26 April 2009

You are Witnesses of These Things

In what sense am I a witness of the death and resurrection of Jesus? And why does it matter? First question first.

Let me begin subjectively because we are "all about" subjective experience these days. I am a witness to the death and resurrection of Jesus every time that I let whatever is death-dealing in my life be overcome by love and mercy. This is especially true of my own failures. In this sense, literally anyone can be a witness of the death and resurrection of Jesus, even without knowing it. If anyone can receive these graces, then how do I know that they come from the pierced heart of Jesus? Because I am also an objective witness of the death and resurrection of Jesus. I believe that I am an actual objective witness of the death and resurrection of Jesus -- as much as the Apostles were -- through the Mass. Although present under sacramental signs, I believe that at Mass I actually become a witness to the saving events of the life of Jesus. I receive directly from Jesus His own flesh and blood. There is thus no doubt for me where the graces of salvation come from. I believe that the objective reality of the Mass is why people are drawn to the Mass, even without faith or with weak and faltering faith. It is what it is regardless of the response. All the better if I am ready to recognize the Mass for what it is.

It matters because love and mercy are the only way out of the misery of sin and death. Christians propose love and mercy in the flesh of Jesus. Catholics propose the flesh of Jesus in the Mass.

23 April 2009

The Father Loves the Son

"The Father loves the Son and has given everything over to Him." (John 3:35)

"The Father loves the Son." Notes that children pass in school (or used to!) sound like this. How appropriate that our first tries at love are modeled on the love of God! What other model is there? At this time of year especially, I see a lot of human loves budding out all around me among the students.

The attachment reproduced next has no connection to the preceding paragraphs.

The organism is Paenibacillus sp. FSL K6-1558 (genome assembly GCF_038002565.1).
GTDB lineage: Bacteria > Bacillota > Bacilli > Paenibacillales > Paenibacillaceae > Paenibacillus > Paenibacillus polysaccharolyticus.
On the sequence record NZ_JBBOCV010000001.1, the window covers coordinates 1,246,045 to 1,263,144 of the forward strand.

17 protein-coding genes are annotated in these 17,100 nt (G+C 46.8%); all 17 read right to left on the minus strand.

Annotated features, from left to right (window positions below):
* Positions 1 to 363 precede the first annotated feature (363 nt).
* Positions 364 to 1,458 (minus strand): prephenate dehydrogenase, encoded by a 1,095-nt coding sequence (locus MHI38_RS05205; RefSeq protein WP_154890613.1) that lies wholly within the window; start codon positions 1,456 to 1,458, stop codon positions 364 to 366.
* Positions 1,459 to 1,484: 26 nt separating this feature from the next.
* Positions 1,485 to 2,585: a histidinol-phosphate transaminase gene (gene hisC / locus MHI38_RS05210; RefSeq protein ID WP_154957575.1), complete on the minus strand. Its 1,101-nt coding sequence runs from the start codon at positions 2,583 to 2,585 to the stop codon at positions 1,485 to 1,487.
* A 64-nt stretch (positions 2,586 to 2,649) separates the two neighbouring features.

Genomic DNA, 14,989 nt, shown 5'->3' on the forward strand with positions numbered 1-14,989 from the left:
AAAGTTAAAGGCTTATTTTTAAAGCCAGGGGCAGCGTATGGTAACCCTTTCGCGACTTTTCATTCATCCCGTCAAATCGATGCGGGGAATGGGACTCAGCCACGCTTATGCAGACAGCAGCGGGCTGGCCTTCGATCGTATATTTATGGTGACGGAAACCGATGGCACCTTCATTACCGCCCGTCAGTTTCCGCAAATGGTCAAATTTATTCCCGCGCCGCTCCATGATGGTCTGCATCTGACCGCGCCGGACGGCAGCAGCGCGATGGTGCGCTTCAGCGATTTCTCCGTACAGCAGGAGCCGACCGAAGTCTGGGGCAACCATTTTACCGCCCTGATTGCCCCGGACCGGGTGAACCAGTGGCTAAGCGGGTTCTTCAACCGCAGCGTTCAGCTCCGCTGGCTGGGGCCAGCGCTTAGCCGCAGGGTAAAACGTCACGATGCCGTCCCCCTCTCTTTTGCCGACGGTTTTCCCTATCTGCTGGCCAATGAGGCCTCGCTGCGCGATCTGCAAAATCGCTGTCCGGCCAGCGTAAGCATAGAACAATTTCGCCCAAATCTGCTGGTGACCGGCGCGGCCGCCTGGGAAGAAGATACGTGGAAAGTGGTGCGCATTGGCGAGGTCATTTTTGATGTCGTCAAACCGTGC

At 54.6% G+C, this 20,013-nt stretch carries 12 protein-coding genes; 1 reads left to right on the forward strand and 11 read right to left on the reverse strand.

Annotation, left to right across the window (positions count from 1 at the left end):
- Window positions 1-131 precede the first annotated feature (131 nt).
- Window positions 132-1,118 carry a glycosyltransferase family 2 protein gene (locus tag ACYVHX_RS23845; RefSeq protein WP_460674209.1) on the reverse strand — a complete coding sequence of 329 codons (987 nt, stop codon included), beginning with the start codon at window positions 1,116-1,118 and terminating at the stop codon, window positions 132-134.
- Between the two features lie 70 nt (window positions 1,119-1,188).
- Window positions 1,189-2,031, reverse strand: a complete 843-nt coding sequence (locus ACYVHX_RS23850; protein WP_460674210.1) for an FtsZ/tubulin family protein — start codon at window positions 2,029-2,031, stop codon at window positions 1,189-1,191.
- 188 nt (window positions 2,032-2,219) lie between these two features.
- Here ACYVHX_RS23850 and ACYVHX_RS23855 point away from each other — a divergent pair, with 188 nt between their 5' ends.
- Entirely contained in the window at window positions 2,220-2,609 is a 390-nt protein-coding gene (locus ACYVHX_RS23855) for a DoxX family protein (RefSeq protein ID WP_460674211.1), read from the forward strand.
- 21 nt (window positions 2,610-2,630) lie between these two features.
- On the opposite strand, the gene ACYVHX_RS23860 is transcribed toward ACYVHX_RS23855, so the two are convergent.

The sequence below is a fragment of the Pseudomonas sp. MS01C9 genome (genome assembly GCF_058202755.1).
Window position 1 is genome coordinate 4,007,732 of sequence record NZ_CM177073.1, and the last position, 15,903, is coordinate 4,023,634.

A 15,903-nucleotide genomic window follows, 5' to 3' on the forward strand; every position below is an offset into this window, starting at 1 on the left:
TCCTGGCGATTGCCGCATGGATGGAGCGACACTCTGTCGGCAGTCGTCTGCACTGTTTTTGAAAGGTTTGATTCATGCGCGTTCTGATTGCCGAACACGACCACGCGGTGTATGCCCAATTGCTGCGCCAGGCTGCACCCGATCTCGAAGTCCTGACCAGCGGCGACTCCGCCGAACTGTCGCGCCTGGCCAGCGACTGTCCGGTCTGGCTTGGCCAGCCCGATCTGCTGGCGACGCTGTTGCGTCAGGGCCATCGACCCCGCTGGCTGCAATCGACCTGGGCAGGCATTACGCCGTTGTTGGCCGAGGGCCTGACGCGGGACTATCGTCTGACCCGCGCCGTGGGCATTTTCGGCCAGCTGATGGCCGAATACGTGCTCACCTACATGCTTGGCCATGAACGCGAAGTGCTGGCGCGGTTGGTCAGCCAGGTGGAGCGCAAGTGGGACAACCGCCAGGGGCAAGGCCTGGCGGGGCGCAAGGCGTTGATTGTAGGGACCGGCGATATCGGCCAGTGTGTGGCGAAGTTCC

The adventure of Trinitarian love is the story of the Christian life. I can hear you now: "What is he talking about?" Because the Holy Trinity is a loving communion of persons, our life is love. This is the Christian message. It is therefore of the first importance to know how to love.

We really are not very good at it, left on our own. Jeremiah says that: "More tortuous than all else is the human heart, beyond remedy; who can understand it?" (Jeremiah 17:9)
Fortunately, God has revealed love to us; and that revelation is perfected in Jesus Christ. All of God's love for us is mediated through the person of Jesus Christ. If we want to love well -- and who doesn't? -- then we must submit our love to Jesus and let it pass through the purification of His heart. Love goes awry when we try to "use" it on our own. Loves become selfish in this way. This is true for friendships, for boy- and girl-friendships, for love of parents or children, even for lesser loves like the love of things. The love that Jesus shows us is always sacrificial. Jesus gives everything to the Father, and the Father "has given everything over to Him."

What does this mean in reality? It means, for example, that you offer your love for your friend to the Lord for the glory of God and for the good of the friend. That means that the friend might be blessed in a way that changes your friendship. You rejoice in that rather than feeling hurt by it.

It means, for example, that you offer your love for your girl-friend to Jesus -- you see her through His eyes. This will keep your relationship pure. You won't be tempted to ask: "Since we love each other, it must be alright to ..." You will see that such "love" cannot be real because it does not accord with the love of God, the source of all love.

Like the "Last Duchess" of Browning's poem, who "liked whate'er/ She looked on, and her looks when everywhere," our loves are unruly. Focus them all on the heart of Jesus, and He will purify them. If you have a love that cannot pass through the heart of Jesus, then it is a counterfeit of love.

22 April 2009

Saint days, again!

We are back to having saints days again after the long fast of Lent and the solemnities of Easter Week! This week we have Sts Anselm, George, and Mark. A saint is a friend of the Risen Lord. Friendship is that wonderful, detached, and self-less love. Friendship is loyal but not exclusive or possessive. Friends are united by a common love. For Christians, that common love is Jesus Christ. The circle of Christian friends grows ever larger. Here is an image for you of how Christian friendship works. (Thanks for this insight goes to my friend, Fr. Cassian Folsom, OSB, who gave me this print.)